Ian1234
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#1
Report Thread starter 11 years ago
#1
Hi
I'm going through a physics past paper and in the mark scheme it says I need to use "a=(4(pi^2)r)/(T^2)" to substitute into another equation. I don't remember coming across this equation. What is it saying and do I need to derive it from another equaiton or just straight learn it?
Thanks
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Candescence
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Report 11 years ago
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Looks like its derived from keplers third law: t^2=(4r^3\pi^2)/GM

And then given g=GM/r^2 you get g=(4r\pi^2)/t^2

But you arent even expected to know keplers third law, you just need to be able to derive it from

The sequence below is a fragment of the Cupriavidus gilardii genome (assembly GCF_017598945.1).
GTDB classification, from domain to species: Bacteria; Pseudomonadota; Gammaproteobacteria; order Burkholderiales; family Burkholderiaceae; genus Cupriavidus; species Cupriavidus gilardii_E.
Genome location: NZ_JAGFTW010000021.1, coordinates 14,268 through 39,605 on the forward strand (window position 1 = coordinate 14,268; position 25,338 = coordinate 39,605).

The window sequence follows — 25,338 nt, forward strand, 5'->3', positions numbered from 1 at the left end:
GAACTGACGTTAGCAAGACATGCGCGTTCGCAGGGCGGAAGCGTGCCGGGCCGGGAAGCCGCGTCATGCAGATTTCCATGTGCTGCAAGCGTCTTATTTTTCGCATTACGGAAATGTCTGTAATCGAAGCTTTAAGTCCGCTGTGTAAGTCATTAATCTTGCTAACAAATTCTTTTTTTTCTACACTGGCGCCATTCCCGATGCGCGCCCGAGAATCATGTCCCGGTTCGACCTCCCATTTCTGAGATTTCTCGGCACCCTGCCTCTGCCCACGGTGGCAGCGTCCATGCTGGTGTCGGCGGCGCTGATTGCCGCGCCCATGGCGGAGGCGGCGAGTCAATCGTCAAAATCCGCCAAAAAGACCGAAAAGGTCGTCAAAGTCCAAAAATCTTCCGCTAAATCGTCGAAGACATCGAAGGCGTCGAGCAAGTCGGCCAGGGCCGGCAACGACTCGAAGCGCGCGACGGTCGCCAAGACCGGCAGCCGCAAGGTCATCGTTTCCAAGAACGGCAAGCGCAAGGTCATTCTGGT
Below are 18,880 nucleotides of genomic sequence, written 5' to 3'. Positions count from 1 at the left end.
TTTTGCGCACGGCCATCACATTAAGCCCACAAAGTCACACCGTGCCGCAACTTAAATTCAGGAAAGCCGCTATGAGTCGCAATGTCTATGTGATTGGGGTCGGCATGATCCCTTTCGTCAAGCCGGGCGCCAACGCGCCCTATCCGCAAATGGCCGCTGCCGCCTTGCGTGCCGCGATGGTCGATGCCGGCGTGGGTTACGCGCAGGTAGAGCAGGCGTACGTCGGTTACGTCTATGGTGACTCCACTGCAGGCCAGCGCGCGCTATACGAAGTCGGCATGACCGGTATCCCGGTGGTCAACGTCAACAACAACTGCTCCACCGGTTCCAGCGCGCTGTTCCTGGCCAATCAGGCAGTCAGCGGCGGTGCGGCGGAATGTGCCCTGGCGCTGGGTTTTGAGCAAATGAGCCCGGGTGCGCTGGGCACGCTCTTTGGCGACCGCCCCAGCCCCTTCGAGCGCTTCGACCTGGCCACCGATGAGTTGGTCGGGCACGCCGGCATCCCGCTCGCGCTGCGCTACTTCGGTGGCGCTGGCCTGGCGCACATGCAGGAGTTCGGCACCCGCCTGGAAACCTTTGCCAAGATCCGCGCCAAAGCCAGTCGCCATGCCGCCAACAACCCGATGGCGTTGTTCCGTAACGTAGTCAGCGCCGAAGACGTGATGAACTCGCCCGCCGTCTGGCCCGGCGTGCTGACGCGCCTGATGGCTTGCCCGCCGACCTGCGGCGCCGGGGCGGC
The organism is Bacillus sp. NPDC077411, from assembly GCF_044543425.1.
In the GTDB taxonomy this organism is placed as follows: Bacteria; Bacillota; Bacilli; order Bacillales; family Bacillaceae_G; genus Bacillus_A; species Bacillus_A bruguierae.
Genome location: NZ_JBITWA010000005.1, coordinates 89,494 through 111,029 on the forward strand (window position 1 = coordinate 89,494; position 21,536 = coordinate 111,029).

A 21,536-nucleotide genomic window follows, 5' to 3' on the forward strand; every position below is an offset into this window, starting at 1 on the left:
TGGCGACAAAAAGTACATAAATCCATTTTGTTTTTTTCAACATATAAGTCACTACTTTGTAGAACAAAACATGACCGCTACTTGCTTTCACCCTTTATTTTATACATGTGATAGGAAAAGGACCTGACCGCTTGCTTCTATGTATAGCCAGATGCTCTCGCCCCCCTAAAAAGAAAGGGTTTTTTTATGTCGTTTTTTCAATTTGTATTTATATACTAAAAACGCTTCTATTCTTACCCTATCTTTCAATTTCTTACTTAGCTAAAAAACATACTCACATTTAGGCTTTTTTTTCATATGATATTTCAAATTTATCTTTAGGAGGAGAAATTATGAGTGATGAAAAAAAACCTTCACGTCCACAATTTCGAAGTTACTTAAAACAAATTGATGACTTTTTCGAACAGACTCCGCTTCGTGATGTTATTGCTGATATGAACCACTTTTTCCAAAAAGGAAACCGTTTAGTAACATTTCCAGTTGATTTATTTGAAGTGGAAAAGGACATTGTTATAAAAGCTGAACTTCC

GMm/r^2 = mv^2/r
 GM/r=v^2
 v=2\pi r/T
 GM/r=4\pi^2r^2/T^2
 T^2=4r^3\pi^2/GM
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Ian1234
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Report Thread starter 11 years ago
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thanks for that
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Candescence
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Okay, that way is probably not what they're looking for, cause this would be so much easier:

a=v^2/r
 v^2 =(2\pi r/T)^2
 a=4\pi^2r^2/T^2r
 a=4\pi^2r/T^2

but the first way is more fun :P
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Ian1234
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Report Thread starter 11 years ago
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lol cheers. Thought the first method was a bit hard
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